How are hacker bots figuring out user and port for RDC connection?

I've got some serious security concerns. Our office has Remote Desktop Access configured, but we are not using the standard 3389 port. Each user is assigned a specific port in a range, e.g. 12345-12354 (not the real ports). These ports are then forwarded to port 3389 on the specific user's workstation. The router is Linux using iptables. Here's the problem. Some hacker(s) have figured this out and have been trying to break in. In the logfile I have (abridged):
[2018/03/07 07:28:45.080884, 2] authentication for user [HPRS/user] FAILED with error NT_STATUS_WRONG_PASSWORD, port: 12345, IP:
[2018/03/07 07:28:46.741469, 2] authentication for user [HPRS/user] FAILED with error NT_STATUS_ACCOUNT_LOCKED_OUT, port: 12345, IP:

IP: 77.72.83    Attempted Remote Desktop port accesses: 124
address:        45 REYNOLDS WALK
country:        GB

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The first line occurs 15 times before the lockout policy kicks in. The second line occurs another 100+ times as the bot continues to try despite now being locked out. An additional script (like fail2ban) examines these messages and will block this IP long-term, not just for the lockout duration. The perpetrator in this case is allegedly from Great Britain, but we had one yesterday from the Netherlands, and in the past from other places.

Now, I can see how they might guess the target server and user because these are components of the users' email addresses. And I suppose I can see how they might guess port number by scanning ports and looking for  RDC signatures on the various ports (note that we also have 3 Linux workstations on this port range and no attempts have been made on those yet. I'm guessing because a scan of those ports does not return an RDC signature).

The puzzling and alarming bit to me is how they are guessing the correct forwarded port for a given user? They're not trying user 'jane' on all the possible RDC ports. Rather, they're trying user 'jane' on her specifically assigned port for her workstation.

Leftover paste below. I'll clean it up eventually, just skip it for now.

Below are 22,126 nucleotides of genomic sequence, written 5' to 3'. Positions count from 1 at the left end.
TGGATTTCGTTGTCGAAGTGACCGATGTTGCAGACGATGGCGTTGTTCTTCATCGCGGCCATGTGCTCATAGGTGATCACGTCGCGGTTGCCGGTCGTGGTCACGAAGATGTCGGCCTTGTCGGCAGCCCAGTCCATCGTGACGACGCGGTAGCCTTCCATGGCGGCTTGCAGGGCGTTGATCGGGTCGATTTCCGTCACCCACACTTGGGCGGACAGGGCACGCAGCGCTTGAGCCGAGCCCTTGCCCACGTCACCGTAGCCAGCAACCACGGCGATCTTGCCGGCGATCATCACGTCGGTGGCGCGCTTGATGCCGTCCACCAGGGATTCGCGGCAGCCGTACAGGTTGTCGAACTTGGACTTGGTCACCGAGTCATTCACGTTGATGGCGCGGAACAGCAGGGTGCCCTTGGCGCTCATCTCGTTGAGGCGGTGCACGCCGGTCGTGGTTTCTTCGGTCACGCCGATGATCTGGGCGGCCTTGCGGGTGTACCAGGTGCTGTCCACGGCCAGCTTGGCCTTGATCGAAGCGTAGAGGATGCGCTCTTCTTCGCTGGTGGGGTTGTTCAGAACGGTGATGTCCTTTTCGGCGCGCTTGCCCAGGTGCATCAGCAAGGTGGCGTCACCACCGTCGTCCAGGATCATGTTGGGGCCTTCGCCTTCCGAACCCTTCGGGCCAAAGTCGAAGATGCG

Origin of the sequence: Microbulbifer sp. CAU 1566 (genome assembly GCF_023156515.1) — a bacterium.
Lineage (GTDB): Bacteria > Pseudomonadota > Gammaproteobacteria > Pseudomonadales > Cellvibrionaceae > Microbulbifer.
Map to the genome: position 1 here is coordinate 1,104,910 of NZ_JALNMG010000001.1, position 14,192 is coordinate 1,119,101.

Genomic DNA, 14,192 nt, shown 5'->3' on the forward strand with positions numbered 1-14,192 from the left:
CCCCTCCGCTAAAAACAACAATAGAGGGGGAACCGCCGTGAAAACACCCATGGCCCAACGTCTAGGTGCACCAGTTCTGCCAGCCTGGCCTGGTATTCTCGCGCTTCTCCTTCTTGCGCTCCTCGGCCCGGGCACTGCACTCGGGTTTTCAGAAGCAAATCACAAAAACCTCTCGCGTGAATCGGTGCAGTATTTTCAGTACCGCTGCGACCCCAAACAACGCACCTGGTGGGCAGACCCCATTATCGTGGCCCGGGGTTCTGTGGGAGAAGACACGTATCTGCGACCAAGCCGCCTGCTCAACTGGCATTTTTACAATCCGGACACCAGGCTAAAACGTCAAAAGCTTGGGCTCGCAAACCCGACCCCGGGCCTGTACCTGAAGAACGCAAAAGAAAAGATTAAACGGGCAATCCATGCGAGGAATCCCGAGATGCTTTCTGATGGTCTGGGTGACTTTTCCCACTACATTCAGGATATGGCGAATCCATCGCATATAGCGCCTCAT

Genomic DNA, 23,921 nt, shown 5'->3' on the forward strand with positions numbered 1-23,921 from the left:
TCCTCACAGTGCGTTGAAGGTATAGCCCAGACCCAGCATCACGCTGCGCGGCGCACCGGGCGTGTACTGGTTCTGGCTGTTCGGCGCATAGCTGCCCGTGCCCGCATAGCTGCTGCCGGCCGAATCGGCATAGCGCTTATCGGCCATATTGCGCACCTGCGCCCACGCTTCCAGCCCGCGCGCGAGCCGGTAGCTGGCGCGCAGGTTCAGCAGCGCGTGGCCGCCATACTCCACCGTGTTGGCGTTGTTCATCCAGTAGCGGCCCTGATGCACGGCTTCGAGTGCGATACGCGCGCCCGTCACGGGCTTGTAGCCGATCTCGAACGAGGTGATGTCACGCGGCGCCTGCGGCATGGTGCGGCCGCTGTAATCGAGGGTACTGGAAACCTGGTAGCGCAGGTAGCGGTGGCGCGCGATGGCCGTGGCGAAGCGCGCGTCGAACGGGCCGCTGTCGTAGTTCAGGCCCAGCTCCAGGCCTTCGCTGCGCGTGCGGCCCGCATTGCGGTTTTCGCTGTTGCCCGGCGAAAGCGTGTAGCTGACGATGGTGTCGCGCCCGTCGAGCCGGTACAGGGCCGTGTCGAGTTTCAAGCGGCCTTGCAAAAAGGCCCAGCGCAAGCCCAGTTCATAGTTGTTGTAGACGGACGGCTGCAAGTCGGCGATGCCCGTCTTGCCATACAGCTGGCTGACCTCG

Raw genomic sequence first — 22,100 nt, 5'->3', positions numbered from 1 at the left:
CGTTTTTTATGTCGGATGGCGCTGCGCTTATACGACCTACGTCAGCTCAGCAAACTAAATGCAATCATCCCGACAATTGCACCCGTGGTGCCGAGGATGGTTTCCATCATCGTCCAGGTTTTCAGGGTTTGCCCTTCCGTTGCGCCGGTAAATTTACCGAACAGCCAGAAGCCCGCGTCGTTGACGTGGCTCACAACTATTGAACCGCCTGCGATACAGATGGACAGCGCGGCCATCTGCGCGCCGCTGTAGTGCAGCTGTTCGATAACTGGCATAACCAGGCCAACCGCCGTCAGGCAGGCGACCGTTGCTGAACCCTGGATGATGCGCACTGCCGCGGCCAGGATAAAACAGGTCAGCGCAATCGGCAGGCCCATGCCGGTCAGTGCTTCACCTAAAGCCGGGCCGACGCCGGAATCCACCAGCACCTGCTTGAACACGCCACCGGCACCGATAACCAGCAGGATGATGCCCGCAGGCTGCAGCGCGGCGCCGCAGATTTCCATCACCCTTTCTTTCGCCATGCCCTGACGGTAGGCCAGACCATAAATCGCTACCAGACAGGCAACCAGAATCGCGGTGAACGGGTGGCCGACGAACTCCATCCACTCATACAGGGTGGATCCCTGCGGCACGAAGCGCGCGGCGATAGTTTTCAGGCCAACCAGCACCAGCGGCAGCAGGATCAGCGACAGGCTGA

How is this possible? If this user connects from home, is this connection not secure by the RDC protocol? Can someone "see" user ID and port? What else might it be?
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MarkAuthor Commented:
That link suggests changing the default port, which I've done. One of the responders says, "RDP is not secure. Your password is set encrypted, but all other traffic is sent in the clear." Hmmm, this post is from 2007 so maybe it's old? This Microsoft link says, "By default, RD Session Host sessions use native RDP encryption", suggesting to me that the connection is encrypted. Thoughts?

Yes, local Windows firewalls are enabled (controlled by Active Directory server), but of course RDP port is opened.

Whether or not the RDP connection is encrypted, any ideas on how they would be able to correlate a user ID with the correct re-mapped port to that user's workstation?

more info:

This particular user has not logged into her workstation from home for several months ... hmmm
btanExec ConsultantCommented:
1) The listening port for RDP can be changed as uou have done so and these are recorded in the registry - provided the bots or attacker has admin rights. If your user are default admin then getting into the machine to check such port will be easier. User should not be using admin accounts
HKEY_LOCAL_MACHINE\SYSTEM\CurrentControlSet\Control\Terminal Server\WinStations\RDP-Tcp.